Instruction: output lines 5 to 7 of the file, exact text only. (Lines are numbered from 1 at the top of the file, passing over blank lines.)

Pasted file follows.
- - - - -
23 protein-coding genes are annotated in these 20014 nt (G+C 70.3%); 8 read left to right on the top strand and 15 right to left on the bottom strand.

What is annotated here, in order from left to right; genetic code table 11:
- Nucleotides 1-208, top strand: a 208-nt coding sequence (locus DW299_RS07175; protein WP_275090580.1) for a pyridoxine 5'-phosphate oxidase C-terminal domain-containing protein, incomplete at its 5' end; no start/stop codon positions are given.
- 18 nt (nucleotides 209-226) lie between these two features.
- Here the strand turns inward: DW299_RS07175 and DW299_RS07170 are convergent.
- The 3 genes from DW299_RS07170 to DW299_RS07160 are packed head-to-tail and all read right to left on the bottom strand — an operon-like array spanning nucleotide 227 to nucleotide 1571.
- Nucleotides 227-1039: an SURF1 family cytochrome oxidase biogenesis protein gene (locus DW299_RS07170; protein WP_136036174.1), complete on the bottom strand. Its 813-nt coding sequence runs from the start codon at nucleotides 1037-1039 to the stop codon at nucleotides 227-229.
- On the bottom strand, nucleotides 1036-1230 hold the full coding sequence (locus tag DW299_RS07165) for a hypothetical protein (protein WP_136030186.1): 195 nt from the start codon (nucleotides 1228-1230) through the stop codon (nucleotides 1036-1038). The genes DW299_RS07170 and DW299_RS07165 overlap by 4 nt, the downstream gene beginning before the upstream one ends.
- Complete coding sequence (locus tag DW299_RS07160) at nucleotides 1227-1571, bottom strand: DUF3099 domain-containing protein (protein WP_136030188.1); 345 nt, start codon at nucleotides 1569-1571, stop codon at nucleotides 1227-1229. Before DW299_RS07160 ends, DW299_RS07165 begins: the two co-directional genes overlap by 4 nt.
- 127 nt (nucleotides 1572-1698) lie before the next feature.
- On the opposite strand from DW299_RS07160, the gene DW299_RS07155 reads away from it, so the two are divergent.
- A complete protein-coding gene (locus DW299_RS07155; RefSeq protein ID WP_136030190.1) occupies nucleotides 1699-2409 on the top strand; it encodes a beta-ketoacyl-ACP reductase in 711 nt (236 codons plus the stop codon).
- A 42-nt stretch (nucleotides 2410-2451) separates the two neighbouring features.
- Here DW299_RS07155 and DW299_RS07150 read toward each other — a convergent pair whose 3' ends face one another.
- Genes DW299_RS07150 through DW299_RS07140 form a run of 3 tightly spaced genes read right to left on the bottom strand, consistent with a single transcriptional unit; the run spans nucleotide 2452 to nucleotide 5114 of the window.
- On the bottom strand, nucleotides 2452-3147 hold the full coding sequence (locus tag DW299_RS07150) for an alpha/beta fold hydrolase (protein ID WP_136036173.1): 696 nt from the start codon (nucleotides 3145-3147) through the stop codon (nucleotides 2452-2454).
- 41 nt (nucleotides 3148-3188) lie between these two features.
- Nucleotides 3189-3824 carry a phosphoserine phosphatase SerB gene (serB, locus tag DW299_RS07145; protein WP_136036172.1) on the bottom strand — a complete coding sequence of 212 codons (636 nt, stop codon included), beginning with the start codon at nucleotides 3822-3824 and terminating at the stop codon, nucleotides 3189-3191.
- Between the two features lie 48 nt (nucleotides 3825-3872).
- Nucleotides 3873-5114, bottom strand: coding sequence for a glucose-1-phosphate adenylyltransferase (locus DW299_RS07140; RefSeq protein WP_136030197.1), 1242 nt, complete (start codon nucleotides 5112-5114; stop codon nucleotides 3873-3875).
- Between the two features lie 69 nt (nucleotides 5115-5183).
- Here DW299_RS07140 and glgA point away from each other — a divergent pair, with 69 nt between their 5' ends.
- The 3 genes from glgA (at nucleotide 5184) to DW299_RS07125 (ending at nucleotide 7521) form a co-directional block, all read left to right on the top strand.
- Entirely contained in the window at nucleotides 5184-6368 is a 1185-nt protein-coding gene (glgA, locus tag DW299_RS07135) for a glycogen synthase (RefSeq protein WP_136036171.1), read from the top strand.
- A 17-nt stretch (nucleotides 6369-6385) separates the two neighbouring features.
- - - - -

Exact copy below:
- Here the strand turns inward: DW299_RS07175 and DW299_RS07170 are convergent.
- The 3 genes from DW299_RS07170 to DW299_RS07160 are packed head-to-tail and all read right to left on the bottom strand — an operon-like array spanning nucleotide 227 to nucleotide 1571.
- Nucleotides 227-1039: an SURF1 family cytochrome oxidase biogenesis protein gene (locus DW299_RS07170; protein WP_136036174.1), complete on the bottom strand. Its 813-nt coding sequence runs from the start codon at nucleotides 1037-1039 to the stop codon at nucleotides 227-229.